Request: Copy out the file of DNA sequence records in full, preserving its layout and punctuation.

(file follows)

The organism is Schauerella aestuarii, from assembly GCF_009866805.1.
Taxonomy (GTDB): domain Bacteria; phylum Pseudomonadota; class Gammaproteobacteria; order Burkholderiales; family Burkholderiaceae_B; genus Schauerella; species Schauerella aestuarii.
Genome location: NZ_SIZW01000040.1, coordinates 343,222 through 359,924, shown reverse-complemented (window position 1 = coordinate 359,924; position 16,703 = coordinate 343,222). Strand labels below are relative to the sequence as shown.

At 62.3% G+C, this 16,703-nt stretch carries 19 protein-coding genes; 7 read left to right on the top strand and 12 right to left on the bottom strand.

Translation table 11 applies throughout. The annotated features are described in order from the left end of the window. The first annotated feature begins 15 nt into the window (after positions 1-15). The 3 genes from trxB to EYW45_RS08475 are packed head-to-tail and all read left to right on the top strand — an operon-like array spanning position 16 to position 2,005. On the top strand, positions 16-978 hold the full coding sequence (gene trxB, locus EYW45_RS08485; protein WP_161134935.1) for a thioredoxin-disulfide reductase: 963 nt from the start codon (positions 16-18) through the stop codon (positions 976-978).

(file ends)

The organism is Schauerella aestuarii, from assembly GCF_009866805.1.
Taxonomy (GTDB): domain Bacteria; phylum Pseudomonadota; class Gammaproteobacteria; order Burkholderiales; family Burkholderiaceae_B; genus Schauerella; species Schauerella aestuarii.
Genome location: NZ_SIZW01000040.1, coordinates 343,222 through 359,924, shown reverse-complemented (window position 1 = coordinate 359,924; position 16,703 = coordinate 343,222). Strand labels below are relative to the sequence as shown.

At 62.3% G+C, this 16,703-nt stretch carries 19 protein-coding genes; 7 read left to right on the top strand and 12 right to left on the bottom strand.

Translation table 11 applies throughout. The annotated features are described in order from the left end of the window. The first annotated feature begins 15 nt into the window (after positions 1-15). The 3 genes from trxB to EYW45_RS08475 are packed head-to-tail and all read left to right on the top strand — an operon-like array spanning position 16 to position 2,005. On the top strand, positions 16-978 hold the full coding sequence (gene trxB, locus EYW45_RS08485; protein WP_161134935.1) for a thioredoxin-disulfide reductase: 963 nt from the start codon (positions 16-18) through the stop codon (positions 976-978).